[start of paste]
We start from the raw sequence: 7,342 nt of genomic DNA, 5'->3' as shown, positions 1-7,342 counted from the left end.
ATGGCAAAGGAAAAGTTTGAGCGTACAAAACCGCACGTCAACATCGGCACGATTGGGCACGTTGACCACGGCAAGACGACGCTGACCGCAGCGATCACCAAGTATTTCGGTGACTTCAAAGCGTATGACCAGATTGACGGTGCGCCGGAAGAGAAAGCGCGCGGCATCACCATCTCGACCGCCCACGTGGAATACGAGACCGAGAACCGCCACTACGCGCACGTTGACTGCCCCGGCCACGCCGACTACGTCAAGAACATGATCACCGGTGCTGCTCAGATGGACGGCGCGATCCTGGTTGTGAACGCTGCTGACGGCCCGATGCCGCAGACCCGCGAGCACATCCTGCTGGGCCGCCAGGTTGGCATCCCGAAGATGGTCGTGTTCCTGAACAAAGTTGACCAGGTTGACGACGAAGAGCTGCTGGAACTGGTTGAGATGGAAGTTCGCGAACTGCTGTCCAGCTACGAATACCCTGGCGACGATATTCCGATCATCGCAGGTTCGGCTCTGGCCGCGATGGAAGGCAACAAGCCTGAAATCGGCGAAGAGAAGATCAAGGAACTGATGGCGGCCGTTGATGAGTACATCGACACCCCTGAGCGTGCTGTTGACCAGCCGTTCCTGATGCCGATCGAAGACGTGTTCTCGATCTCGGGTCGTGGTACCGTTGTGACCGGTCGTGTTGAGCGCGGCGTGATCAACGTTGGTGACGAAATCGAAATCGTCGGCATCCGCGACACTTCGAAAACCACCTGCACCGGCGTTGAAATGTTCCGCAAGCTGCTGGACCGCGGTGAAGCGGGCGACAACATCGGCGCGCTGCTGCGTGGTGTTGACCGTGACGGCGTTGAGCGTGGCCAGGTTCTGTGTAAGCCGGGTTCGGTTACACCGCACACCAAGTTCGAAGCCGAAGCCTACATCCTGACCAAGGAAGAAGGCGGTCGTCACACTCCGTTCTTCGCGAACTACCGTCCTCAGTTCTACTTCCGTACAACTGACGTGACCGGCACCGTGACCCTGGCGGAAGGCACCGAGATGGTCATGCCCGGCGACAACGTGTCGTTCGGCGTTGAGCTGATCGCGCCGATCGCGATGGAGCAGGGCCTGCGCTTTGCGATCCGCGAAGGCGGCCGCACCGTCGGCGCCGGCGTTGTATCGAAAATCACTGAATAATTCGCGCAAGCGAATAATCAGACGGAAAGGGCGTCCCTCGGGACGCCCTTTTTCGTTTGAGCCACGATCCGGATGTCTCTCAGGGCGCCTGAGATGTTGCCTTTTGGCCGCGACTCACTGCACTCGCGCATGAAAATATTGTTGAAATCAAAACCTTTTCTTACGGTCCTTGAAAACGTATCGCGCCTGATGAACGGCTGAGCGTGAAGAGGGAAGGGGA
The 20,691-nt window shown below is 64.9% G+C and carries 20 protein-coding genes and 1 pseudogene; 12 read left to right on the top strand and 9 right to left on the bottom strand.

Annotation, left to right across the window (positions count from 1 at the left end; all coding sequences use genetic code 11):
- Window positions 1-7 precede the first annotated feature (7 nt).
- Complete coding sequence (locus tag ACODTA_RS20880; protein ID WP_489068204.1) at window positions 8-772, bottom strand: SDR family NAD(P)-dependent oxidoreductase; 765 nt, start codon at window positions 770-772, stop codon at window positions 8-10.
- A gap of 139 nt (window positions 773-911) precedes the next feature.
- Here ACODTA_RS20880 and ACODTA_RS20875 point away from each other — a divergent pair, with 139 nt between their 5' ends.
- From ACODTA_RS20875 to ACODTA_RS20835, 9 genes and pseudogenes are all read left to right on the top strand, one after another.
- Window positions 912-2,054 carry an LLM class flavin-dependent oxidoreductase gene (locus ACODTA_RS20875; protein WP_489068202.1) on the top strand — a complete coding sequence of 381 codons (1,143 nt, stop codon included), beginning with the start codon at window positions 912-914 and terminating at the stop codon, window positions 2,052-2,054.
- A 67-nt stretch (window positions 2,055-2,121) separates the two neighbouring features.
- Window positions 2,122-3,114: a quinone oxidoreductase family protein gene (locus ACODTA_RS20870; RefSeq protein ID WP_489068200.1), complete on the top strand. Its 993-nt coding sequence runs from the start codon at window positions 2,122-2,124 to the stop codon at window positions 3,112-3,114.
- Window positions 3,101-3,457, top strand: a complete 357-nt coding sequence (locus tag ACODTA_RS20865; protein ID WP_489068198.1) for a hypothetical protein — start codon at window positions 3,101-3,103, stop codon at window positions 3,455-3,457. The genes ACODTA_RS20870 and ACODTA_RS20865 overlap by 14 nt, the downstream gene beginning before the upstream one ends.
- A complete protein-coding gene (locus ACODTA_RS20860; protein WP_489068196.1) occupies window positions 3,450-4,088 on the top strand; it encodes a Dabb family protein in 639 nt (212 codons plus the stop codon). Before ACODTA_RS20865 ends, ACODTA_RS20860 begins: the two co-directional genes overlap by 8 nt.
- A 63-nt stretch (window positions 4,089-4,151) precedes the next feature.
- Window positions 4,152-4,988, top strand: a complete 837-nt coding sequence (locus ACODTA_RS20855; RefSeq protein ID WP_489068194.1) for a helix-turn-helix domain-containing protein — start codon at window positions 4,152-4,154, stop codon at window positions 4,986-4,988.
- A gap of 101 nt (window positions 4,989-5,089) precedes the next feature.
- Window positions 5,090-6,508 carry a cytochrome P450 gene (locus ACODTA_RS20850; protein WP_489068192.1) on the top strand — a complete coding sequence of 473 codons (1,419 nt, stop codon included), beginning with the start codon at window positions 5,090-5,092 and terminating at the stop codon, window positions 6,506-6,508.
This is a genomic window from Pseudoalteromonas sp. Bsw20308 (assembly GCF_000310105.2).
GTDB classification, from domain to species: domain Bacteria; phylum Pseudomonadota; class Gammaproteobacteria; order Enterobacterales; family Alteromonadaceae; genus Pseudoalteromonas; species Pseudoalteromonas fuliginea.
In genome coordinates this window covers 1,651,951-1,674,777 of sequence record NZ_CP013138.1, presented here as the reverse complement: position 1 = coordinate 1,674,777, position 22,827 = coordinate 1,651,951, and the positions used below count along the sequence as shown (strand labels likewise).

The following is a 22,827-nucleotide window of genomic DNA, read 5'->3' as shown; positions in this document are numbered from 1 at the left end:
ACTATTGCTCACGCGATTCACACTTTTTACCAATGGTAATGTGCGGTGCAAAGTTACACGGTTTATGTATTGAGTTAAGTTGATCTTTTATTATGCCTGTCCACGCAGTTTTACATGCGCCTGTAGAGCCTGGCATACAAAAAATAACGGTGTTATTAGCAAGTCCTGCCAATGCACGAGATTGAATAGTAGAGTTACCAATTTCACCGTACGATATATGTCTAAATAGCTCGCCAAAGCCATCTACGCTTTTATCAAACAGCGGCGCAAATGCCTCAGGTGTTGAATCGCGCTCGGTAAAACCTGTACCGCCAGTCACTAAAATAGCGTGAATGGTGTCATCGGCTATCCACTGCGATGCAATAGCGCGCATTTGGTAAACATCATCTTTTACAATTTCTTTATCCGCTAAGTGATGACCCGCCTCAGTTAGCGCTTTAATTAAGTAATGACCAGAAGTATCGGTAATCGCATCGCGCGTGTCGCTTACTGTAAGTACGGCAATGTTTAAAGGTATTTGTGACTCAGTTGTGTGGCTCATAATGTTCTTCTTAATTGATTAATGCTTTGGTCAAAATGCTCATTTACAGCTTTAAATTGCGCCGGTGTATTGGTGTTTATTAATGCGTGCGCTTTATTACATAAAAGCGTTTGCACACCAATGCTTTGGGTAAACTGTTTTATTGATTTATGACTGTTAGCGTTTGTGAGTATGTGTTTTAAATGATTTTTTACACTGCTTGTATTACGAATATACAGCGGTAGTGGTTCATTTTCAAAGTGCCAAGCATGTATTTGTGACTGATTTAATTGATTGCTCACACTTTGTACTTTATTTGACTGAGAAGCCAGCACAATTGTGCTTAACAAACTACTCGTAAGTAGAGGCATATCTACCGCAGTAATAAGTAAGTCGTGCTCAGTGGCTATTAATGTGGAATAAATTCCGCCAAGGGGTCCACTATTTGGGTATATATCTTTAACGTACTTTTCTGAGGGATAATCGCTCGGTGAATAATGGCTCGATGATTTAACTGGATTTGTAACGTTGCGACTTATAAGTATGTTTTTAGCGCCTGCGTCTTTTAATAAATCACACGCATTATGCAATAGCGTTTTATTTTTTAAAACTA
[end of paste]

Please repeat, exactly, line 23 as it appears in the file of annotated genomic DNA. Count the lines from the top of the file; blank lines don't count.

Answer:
ACTATTGCTCACGCGATTCACACTTTTTACCAATGGTAATGTGCGGTGCAAAGTTACACGGTTTATGTATTGAGTTAAGTTGATCTTTTATTATGCCTGTCCACGCAGTTTTACATGCGCCTGTAGAGCCTGGCATACAAAAAATAACGGTGTTATTAGCAAGTCCTGCCAATGCACGAGATTGAATAGTAGAGTTACCAATTTCACCGTACGATATATGTCTAAATAGCTCGCCAAAGCCATCTACGCTTTTATCAAACAGCGGCGCAAATGCCTCAGGTGTTGAATCGCGCTCGGTAAAACCTGTACCGCCAGTCACTAAAATAGCGTGAATGGTGTCATCGGCTATCCACTGCGATGCAATAGCGCGCATTTGGTAAACATCATCTTTTACAATTTCTTTATCCGCTAAGTGATGACCCGCCTCAGTTAGCGCTTTAATTAAGTAATGACCAGAAGTATCGGTAATCGCATCGCGCGTGTCGCTTACTGTAAGTACGGCAATGTTTAAAGGTATTTGTGACTCAGTTGTGTGGCTCATAATGTTCTTCTTAATTGATTAATGCTTTGGTCAAAATGCTCATTTACAGCTTTAAATTGCGCCGGTGTATTGGTGTTTATTAATGCGTGCGCTTTATTACATAAAAGCGTTTGCACACCAATGCTTTGGGTAAACTGTTTTATTGATTTATGACTGTTAGCGTTTGTGAGTATGTGTTTTAAATGATTTTTTACACTGCTTGTATTACGAATATACAGCGGTAGTGGTTCATTTTCAAAGTGCCAAGCATGTATTTGTGACTGATTTAATTGATTGCTCACACTTTGTACTTTATTTGACTGAGAAGCCAGCACAATTGTGCTTAACAAACTACTCGTAAGTAGAGGCATATCTACCGCAGTAATAAGTAAGTCGTGCTCAGTGGCTATTAATGTGGAATAAATTCCGCCAAGGGGTCCACTATTTGGGTATATATCTTTAACGTACTTTTCTGAGGGATAATCGCTCGGTGAATAATGGCTCGATGATTTAACTGGATTTGTAACGTTGCGACTTATAAGTATGTTTTTAGCGCCTGCGTCTTTTAATAAATCACACGCATTATGCAATAGCGTTTTATTTTTTAAAACTA